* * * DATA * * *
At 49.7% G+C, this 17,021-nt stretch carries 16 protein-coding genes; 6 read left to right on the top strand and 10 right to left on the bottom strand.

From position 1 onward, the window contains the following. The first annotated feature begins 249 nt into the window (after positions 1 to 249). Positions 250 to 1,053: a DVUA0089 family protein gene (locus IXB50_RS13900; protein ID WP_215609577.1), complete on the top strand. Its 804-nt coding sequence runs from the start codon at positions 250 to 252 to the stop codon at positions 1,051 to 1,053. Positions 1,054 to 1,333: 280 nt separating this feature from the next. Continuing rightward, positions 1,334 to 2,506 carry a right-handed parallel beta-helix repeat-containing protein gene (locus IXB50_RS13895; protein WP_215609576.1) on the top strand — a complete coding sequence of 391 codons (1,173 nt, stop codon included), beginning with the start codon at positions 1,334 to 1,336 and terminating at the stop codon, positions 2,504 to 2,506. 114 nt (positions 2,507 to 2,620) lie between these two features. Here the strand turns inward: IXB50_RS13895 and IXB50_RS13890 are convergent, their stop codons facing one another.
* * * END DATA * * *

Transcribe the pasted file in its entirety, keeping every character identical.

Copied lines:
At 49.7% G+C, this 17,021-nt stretch carries 16 protein-coding genes; 6 read left to right on the top strand and 10 right to left on the bottom strand.

From position 1 onward, the window contains the following. The first annotated feature begins 249 nt into the window (after positions 1 to 249). Positions 250 to 1,053: a DVUA0089 family protein gene (locus IXB50_RS13900; protein ID WP_215609577.1), complete on the top strand. Its 804-nt coding sequence runs from the start codon at positions 250 to 252 to the stop codon at positions 1,051 to 1,053. Positions 1,054 to 1,333: 280 nt separating this feature from the next. Continuing rightward, positions 1,334 to 2,506 carry a right-handed parallel beta-helix repeat-containing protein gene (locus IXB50_RS13895; protein WP_215609576.1) on the top strand — a complete coding sequence of 391 codons (1,173 nt, stop codon included), beginning with the start codon at positions 1,334 to 1,336 and terminating at the stop codon, positions 2,504 to 2,506. 114 nt (positions 2,507 to 2,620) lie between these two features. Here the strand turns inward: IXB50_RS13895 and IXB50_RS13890 are convergent, their stop codons facing one another.